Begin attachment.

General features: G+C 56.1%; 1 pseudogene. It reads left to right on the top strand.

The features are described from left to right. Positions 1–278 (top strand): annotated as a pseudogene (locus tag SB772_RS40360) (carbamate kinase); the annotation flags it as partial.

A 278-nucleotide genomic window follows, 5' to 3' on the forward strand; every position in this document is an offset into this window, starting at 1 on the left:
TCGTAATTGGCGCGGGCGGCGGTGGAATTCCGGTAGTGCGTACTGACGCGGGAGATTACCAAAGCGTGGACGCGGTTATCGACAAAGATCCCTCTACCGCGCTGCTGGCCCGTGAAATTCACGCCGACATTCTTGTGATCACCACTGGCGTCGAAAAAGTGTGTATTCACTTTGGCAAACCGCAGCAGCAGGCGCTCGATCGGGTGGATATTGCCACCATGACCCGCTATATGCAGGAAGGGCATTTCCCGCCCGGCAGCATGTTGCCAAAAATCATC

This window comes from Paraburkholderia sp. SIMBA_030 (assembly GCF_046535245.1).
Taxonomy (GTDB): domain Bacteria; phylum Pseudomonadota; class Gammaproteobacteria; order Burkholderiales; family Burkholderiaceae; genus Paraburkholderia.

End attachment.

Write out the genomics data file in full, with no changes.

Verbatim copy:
General features: G+C 56.1%; 1 pseudogene. It reads left to right on the top strand.

The features are described from left to right. Positions 1–278 (top strand): annotated as a pseudogene (locus tag SB772_RS40360) (carbamate kinase); the annotation flags it as partial.

A 278-nucleotide genomic window follows, 5' to 3' on the forward strand; every position in this document is an offset into this window, starting at 1 on the left:
TCGTAATTGGCGCGGGCGGCGGTGGAATTCCGGTAGTGCGTACTGACGCGGGAGATTACCAAAGCGTGGACGCGGTTATCGACAAAGATCCCTCTACCGCGCTGCTGGCCCGTGAAATTCACGCCGACATTCTTGTGATCACCACTGGCGTCGAAAAAGTGTGTATTCACTTTGGCAAACCGCAGCAGCAGGCGCTCGATCGGGTGGATATTGCCACCATGACCCGCTATATGCAGGAAGGGCATTTCCCGCCCGGCAGCATGTTGCCAAAAATCATC

This window comes from Paraburkholderia sp. SIMBA_030 (assembly GCF_046535245.1).
Taxonomy (GTDB): domain Bacteria; phylum Pseudomonadota; class Gammaproteobacteria; order Burkholderiales; family Burkholderiaceae; genus Paraburkholderia.